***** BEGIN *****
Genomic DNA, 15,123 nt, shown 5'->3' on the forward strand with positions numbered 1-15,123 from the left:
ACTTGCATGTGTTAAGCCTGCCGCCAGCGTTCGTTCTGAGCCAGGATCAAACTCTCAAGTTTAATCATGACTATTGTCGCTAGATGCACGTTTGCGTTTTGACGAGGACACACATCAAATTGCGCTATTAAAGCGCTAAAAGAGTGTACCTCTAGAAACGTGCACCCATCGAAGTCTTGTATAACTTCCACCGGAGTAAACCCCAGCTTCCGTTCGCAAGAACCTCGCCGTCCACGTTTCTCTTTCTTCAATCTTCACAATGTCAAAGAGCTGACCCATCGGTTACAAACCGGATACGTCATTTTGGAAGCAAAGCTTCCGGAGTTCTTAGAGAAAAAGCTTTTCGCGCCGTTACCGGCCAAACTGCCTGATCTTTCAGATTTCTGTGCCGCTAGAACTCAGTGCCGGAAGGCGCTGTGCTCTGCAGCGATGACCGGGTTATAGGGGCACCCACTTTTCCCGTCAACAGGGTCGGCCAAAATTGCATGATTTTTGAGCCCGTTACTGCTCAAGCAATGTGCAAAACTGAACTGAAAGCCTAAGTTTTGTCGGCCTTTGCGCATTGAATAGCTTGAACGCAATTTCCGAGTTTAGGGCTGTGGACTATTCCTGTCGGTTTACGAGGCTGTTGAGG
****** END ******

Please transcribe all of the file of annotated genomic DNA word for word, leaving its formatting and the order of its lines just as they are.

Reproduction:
Genomic DNA, 15,123 nt, shown 5'->3' on the forward strand with positions numbered 1-15,123 from the left:
ACTTGCATGTGTTAAGCCTGCCGCCAGCGTTCGTTCTGAGCCAGGATCAAACTCTCAAGTTTAATCATGACTATTGTCGCTAGATGCACGTTTGCGTTTTGACGAGGACACACATCAAATTGCGCTATTAAAGCGCTAAAAGAGTGTACCTCTAGAAACGTGCACCCATCGAAGTCTTGTATAACTTCCACCGGAGTAAACCCCAGCTTCCGTTCGCAAGAACCTCGCCGTCCACGTTTCTCTTTCTTCAATCTTCACAATGTCAAAGAGCTGACCCATCGGTTACAAACCGGATACGTCATTTTGGAAGCAAAGCTTCCGGAGTTCTTAGAGAAAAAGCTTTTCGCGCCGTTACCGGCCAAACTGCCTGATCTTTCAGATTTCTGTGCCGCTAGAACTCAGTGCCGGAAGGCGCTGTGCTCTGCAGCGATGACCGGGTTATAGGGGCACCCACTTTTCCCGTCAACAGGGTCGGCCAAAATTGCATGATTTTTGAGCCCGTTACTGCTCAAGCAATGTGCAAAACTGAACTGAAAGCCTAAGTTTTGTCGGCCTTTGCGCATTGAATAGCTTGAACGCAATTTCCGAGTTTAGGGCTGTGGACTATTCCTGTCGGTTTACGAGGCTGTTGAGG